Understanding How Consumers Make Healthcare Decisions
It’s day two of my eight-year-old niece’s fever and it won’t break. Before her parents went on vacation, I promised to take care of her. Sure, she wasn’t feeling well, but it was just a fever and we were doing all the right things: Tylenol, rest and fluids. But as day two progressed, she grew more despondent and refused to drink anything. Now what?
We’ve all had to make choices about where to seek care for an unplanned health event, but today we have more choices about where to go.
Whether it’s extended hours, virtual visits or money-back guarantees, choices are transforming care delivery. Understanding how these choices shape decisions will make or break marketing strategies seeking to increase usage. That is why Market Strategies focused its latest self-funded research study on how people choose where to go when someone is sick. What we learned will help answer a question salient in the minds of every health system professional: “How do we maximize the likelihood that consumers will choose us, when deciding where to go for care?”
How we “talk” and interact has changed. Heads down. Headphones on. Thumbs moving. It’s ironic that the more we focus on our small, handheld smartphone, the more we have access to the larger world around us. When sitting on a park bench, we can call loved ones, shop at Amazon, watch Netflix, listen to Spotify and schedule appointments. Indeed, it’s not a stretch to think that most people (especially Millennials) could pretty much operate their whole world on a smartphone.
As part of our continued focus on consumerism in healthcare, Market Strategies monitors and tracks how consumers use technology. In this article, we explore telehealth with an emphasis on virtual healthcare—an attractive option to busy consumers who are now accustomed to getting what they need, the moment they need it. For healthcare consumers, this means convenient, high-quality, immediate access to care for themselves and family members that costs less than traditional office visits.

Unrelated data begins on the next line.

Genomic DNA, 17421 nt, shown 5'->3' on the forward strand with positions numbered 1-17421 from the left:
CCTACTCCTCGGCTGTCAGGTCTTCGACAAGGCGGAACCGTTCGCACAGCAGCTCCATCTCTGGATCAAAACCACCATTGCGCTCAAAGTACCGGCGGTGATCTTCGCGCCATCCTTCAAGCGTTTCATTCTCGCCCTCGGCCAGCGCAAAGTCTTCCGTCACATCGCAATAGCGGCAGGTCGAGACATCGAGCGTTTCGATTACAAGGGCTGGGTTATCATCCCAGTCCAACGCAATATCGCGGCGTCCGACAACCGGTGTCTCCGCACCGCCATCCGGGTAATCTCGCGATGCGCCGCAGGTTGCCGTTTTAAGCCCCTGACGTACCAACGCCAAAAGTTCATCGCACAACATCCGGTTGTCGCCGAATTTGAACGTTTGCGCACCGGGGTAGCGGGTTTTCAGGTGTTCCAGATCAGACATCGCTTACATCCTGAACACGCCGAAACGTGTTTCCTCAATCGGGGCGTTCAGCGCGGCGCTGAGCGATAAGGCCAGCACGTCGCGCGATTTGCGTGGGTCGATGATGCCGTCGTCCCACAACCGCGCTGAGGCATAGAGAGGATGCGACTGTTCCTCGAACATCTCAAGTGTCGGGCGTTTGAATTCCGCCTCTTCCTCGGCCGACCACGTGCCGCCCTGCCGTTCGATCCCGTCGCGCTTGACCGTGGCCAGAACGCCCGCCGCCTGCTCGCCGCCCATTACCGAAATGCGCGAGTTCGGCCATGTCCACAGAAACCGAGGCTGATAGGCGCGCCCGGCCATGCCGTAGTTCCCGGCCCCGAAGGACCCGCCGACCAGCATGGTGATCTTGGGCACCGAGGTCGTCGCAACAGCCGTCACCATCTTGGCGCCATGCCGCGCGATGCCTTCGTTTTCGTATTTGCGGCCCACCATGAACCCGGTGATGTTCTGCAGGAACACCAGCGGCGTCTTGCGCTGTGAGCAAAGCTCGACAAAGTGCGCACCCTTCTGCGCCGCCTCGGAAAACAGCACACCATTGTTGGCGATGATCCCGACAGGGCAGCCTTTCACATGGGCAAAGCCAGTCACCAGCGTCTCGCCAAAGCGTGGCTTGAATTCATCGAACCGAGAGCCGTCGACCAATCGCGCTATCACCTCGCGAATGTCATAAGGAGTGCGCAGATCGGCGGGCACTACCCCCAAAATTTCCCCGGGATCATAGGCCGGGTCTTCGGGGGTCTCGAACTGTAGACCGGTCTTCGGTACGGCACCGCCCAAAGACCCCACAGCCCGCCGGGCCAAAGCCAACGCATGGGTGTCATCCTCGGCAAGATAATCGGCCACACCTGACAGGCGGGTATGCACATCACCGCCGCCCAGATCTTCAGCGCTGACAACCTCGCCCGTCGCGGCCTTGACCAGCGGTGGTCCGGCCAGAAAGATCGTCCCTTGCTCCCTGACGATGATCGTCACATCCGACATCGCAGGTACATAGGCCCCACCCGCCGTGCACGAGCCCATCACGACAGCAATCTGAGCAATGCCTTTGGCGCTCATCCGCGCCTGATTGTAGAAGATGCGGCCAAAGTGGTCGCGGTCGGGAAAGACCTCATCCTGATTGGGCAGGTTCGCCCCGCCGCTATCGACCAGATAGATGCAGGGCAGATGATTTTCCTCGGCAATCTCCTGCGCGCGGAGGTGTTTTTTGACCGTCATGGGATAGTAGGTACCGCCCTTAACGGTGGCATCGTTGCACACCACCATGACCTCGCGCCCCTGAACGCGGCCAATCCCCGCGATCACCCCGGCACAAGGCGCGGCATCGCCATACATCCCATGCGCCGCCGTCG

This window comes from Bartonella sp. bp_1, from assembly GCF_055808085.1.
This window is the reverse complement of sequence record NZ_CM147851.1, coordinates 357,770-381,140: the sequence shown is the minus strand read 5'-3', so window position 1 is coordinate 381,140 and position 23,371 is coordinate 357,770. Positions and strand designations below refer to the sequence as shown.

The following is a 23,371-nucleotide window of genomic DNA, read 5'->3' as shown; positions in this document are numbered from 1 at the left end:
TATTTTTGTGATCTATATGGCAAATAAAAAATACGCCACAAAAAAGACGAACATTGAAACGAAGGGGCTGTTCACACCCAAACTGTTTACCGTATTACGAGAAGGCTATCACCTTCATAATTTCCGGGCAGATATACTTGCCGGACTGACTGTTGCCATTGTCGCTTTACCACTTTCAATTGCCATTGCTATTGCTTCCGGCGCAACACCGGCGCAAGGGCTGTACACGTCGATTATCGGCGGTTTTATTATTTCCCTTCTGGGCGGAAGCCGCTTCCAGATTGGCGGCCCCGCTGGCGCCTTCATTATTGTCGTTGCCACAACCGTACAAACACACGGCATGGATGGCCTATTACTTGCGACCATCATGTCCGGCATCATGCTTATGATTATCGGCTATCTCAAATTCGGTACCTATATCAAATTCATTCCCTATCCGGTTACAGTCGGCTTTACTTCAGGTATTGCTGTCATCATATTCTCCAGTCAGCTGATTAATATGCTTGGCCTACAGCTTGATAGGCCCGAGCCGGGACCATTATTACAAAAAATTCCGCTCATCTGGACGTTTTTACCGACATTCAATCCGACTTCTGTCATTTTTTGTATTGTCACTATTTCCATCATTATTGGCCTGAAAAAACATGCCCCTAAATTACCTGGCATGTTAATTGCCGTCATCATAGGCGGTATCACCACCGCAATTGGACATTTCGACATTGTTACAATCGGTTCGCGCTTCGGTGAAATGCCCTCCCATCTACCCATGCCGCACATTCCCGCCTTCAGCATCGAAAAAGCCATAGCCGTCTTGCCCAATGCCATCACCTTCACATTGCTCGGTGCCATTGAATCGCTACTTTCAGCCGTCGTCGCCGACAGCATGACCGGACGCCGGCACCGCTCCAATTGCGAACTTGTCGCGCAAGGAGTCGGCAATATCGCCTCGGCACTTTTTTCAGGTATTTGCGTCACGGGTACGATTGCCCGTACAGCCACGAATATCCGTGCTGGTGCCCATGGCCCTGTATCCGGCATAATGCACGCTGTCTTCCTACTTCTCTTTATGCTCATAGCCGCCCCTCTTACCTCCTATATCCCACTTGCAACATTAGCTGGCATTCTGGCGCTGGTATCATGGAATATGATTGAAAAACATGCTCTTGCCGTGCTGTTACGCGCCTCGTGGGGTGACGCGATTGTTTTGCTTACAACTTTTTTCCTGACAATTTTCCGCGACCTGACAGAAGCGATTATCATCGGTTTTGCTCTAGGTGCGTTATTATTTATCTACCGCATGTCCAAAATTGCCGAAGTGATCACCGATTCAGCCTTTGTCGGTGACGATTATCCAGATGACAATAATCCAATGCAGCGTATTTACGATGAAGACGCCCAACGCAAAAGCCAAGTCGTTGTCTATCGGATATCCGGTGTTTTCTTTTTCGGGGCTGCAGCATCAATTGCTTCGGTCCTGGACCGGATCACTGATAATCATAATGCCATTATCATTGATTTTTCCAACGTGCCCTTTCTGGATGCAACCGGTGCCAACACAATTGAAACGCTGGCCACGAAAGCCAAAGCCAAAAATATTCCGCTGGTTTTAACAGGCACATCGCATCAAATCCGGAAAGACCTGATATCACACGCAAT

What we’re learning from our own research is helping healthcare providers, health systems and insurers offer the right tools at the right time to connect consumers with the care they expect.
Shopping. It’s as American as apple pie. When we shop, we want deals. We want value. We don’t want to get ripped off. With more information at our fingertips (literally), we rely on a wide variety of information sources to make decisions and maximize the value of our purchases. From downloading coupons and talking to friends to reading online reviews and researching product features, there are a myriad of ways to get the deal we want.
Historically, most American workers didn’t shop for health insurance—it was something employers provided to attract the right people. That has changed. Based on data from the National Health Information Survey, it’s clear that personal healthcare costs have increased each year since 2008 (see table below), and more and more consumers are relying on high-deductible health plans that have low monthly premiums. The assumption has always been that the by-product of higher out-of-pocket costs is a savvier healthcare shopper.